Abandoned Israeli Bunkers Make Fine Bat Houses
The bats found the Israeli bunkers after a 1994 peace treaty between the two countries left them deserted. They took up residence and have thrived ever since.
Because the area surrounding them is covered in land mines and still classified as military zone, the public are forbidden to enter and the bats are able to live undisturbed.
A group of researchers from Tel Aviv University were granted access several years ago and have been studying the bats. They have so far noted 12 indigenous species, including five endangered species, two of them – the Mediterranean horseshoe bat and Geoffroy’s bat - critically.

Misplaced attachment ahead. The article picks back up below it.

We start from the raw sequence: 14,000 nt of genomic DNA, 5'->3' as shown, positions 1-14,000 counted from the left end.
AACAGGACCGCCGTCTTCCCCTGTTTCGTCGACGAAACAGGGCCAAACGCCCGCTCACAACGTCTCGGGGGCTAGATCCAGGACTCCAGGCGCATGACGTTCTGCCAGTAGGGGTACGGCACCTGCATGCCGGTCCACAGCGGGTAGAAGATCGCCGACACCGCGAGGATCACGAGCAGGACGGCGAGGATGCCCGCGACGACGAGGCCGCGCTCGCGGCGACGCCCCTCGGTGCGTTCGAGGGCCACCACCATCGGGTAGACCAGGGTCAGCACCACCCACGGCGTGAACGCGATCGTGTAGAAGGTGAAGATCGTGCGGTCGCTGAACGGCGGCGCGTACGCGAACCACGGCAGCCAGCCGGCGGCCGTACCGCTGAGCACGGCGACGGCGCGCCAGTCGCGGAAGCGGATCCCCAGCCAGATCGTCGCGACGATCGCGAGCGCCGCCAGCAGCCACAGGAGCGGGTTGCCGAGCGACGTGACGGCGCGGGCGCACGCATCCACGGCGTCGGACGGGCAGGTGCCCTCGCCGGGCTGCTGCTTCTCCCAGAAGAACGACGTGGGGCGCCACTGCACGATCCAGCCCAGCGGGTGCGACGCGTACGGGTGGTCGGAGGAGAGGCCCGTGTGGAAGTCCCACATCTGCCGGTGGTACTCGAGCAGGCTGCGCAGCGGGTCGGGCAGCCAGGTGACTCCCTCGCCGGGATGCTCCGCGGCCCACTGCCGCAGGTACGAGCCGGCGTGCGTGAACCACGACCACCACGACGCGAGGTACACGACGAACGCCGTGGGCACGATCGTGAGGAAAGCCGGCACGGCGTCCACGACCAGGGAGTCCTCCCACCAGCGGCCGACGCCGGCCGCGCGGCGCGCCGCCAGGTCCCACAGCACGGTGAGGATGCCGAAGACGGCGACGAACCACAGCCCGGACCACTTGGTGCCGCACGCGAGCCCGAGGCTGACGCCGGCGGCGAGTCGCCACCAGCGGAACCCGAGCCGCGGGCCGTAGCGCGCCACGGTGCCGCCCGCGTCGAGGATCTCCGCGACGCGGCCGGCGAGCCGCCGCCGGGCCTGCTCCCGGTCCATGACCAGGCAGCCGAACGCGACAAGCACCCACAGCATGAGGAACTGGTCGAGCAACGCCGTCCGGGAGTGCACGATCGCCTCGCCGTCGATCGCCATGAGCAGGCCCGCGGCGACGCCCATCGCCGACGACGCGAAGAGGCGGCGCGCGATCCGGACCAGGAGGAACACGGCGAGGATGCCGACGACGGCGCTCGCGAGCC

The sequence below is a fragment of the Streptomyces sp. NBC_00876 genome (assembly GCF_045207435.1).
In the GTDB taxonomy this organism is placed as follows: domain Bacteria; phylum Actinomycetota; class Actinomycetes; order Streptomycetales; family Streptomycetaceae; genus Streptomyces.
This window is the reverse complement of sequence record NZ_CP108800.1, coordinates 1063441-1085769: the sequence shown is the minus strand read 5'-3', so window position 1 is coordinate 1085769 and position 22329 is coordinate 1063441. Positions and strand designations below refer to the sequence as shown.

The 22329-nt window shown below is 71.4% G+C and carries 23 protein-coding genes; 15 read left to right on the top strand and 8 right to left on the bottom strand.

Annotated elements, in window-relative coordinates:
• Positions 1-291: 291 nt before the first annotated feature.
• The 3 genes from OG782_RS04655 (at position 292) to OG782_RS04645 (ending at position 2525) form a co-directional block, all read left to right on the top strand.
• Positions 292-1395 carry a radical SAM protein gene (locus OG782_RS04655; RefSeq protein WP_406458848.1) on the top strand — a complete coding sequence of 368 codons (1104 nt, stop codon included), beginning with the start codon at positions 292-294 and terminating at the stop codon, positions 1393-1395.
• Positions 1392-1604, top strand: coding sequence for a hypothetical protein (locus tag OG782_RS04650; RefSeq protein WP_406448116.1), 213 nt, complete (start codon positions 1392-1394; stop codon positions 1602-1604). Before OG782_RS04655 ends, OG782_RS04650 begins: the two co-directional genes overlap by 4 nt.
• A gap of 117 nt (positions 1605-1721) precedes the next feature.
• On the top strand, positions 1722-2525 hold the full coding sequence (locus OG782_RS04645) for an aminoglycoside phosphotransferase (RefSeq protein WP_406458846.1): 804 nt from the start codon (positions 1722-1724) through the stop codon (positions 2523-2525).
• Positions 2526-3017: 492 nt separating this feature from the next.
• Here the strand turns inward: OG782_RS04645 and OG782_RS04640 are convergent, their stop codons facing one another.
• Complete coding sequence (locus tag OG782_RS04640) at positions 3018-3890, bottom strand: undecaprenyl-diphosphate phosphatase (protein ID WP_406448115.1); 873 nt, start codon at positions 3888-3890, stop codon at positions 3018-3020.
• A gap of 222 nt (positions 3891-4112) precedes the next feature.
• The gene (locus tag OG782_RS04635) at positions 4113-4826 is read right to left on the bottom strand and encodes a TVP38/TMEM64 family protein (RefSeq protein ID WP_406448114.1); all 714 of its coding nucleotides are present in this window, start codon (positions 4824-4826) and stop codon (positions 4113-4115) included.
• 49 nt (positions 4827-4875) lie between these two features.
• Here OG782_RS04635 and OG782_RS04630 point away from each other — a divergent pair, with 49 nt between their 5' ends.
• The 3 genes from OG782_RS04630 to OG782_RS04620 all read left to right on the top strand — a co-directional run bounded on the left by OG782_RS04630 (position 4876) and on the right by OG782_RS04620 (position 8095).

As part of the research, one of the bunkers was converted to a more friendly bat habitat, with the team roughing up the walls and adding mesh and wooden pallets, trying to account for the roosting preferences of a number of different species.
While not yet complete, the research seems to indicate a large population growth, an increase of thousands of bats.
Check out the video on TheHuffingtonPost.com for more information.
Israeli Army Ghost Bunkers Reborn As Bat House [TheHuffingtonPost.com via reader Tc Harwell]